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Charles Stallard

Charles Stallard

Colonel the Hon. Charles Frampton Stallard QC, DSO and MC (4 June 1871 – 13 June 1971) [1] was a South African lawyer, soldier and politician.

Born in London, Stallard attended Merton College, Oxford, graduating in 1893.[2] He was called to the English Bar by Gray's Inn in 1895.[2] He subsequently went to South Africa and fought in the Second Boer War, serving with the City Imperial Volunteers and Paget's Horse.[2] After the war he became an advocate in Johannesburg, from 1902; he was made King's Counsel in 1910.[2]

During the First World War, he served on the staff of General Louis Botha in South West Africa (in 1914-15) and later in Flanders - where he was wounded - and Italy.[2] Stallard was thrice mentioned in dispatches and was awarded the DSO and MC.[1][2]

Stallard's political career included being a member of the Transvaal Provincial Council in 1910.[2] He was the Member of Parliament (MP) for Roodepoort 1929-38 and Maritzburg District 1939-1948 when he retired.[2] He was a member of the South African Party until 1934, when he declined to support the fusion with the National Party to form the United Party.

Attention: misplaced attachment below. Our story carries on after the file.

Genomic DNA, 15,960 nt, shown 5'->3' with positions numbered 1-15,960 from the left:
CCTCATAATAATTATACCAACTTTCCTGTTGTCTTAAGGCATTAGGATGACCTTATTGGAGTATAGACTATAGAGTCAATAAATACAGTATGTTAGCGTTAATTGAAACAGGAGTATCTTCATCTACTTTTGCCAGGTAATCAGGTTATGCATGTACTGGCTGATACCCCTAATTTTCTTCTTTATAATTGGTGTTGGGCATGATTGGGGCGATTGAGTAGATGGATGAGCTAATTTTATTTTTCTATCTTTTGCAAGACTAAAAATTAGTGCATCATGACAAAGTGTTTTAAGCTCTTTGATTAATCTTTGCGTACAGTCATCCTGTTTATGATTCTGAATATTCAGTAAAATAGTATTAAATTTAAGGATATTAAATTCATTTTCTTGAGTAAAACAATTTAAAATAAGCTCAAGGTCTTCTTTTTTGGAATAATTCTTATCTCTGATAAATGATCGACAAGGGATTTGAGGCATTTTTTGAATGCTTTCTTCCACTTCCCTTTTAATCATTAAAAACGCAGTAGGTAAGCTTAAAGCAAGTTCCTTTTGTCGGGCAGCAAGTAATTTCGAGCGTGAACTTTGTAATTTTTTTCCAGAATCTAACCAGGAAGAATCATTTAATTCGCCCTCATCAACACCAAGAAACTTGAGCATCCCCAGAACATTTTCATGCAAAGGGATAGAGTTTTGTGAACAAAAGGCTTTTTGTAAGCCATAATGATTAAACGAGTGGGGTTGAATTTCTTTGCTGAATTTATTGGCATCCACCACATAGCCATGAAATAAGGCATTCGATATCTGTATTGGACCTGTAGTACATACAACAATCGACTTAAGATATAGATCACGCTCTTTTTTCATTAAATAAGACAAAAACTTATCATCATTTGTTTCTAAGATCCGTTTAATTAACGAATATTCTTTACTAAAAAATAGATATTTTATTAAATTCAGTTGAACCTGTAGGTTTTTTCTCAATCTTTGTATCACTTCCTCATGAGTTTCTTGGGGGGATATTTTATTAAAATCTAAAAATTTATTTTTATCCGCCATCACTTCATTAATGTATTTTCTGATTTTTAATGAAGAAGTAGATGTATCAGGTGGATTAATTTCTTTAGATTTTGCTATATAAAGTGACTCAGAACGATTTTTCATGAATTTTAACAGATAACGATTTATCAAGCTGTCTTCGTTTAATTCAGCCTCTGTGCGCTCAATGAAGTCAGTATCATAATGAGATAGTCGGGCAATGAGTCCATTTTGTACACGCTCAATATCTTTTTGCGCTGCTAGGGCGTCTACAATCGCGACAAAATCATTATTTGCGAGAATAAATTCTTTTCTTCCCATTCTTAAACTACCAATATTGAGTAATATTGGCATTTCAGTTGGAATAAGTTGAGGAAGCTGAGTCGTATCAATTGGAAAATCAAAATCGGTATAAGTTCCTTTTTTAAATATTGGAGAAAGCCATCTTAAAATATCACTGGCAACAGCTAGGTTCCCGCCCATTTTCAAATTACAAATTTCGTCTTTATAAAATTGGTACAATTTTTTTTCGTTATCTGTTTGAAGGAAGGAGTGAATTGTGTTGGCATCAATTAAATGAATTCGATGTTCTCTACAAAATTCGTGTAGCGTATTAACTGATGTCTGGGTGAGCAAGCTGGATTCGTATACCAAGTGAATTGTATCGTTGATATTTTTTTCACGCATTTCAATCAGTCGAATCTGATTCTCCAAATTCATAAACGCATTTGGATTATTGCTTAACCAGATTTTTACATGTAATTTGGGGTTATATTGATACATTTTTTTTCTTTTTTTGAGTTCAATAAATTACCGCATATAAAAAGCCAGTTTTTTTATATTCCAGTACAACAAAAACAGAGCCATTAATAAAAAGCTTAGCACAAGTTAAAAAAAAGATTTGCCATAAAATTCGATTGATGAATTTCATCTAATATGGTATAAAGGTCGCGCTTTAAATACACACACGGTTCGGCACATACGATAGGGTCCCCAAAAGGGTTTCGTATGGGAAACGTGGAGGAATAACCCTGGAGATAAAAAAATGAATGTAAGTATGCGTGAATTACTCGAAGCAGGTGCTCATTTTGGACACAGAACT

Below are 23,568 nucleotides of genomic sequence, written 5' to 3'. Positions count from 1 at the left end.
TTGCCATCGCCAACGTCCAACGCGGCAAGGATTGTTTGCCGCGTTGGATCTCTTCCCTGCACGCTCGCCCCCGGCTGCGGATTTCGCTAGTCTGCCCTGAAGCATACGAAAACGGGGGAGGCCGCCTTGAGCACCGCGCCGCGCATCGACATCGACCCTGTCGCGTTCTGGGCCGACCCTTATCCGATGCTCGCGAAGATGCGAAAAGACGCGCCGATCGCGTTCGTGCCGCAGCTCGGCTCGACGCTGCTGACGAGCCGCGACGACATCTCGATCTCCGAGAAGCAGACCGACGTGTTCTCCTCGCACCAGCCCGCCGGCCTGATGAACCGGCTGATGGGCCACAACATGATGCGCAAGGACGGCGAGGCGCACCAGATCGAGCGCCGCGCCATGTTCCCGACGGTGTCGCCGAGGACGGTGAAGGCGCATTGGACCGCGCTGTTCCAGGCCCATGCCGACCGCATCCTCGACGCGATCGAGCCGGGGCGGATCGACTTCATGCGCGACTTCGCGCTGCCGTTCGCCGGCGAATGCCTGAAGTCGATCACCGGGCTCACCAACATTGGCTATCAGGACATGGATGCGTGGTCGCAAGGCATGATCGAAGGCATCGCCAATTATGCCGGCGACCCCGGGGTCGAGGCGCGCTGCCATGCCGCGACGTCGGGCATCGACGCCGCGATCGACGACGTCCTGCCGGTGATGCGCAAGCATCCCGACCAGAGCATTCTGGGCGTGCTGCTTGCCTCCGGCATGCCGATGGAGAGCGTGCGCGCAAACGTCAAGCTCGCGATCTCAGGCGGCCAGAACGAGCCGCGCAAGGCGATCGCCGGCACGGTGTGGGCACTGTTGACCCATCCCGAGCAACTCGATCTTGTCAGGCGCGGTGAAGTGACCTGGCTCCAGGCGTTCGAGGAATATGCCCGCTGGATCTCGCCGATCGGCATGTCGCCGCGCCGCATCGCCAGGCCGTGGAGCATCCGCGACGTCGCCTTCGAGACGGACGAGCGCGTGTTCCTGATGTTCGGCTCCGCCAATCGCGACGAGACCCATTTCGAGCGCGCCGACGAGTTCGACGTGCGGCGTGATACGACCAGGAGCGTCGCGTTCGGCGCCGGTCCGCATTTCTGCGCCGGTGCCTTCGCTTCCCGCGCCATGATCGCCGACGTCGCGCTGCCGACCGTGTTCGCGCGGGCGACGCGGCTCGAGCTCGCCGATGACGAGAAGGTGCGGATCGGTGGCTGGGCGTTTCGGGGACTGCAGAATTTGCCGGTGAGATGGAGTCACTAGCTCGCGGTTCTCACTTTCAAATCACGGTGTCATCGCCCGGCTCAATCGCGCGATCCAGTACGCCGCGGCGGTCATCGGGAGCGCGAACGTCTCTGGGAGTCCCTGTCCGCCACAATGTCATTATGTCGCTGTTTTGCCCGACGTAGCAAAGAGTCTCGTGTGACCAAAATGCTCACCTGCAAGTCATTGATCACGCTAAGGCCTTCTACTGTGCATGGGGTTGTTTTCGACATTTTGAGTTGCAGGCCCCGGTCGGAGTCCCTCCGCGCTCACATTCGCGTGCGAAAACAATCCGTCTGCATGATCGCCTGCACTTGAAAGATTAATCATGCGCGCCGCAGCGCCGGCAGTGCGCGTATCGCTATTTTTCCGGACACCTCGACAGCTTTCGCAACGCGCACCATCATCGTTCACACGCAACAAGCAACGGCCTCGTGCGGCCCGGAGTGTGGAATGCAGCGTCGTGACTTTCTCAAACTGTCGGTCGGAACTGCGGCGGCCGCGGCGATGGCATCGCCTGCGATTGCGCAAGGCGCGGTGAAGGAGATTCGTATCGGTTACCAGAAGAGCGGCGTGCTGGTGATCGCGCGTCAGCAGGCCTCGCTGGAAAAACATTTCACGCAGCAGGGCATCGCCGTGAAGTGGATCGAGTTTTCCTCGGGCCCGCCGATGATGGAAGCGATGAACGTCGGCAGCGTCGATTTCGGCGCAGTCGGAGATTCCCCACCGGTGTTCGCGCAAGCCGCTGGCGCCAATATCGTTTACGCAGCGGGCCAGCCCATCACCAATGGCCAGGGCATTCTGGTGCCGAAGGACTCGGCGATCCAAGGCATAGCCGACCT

Stallard was the leader of the Dominion Party of South Africa from 1933 until 1948.[2] During the Second World War he was Minister of Mines in the cabinet of Jan Smuts.[2]

Between 1937 and 1971 Stallard was Honorary Colonel of the Witwatersrand Rifles Regiment. He died on 13 June 1971, nine days after his 100th birthday.


  1. 1.0 1.1 "Charles Stallard obituary". 14 June 1971. 
  2. 2.0 2.1 2.2 2.3 2.4 2.5 2.6 2.7 2.8 2.9 Levens, R.G.C., ed (1964). Merton College Register 1900-1964. Oxford: Basil Blackwell. p. 8. 

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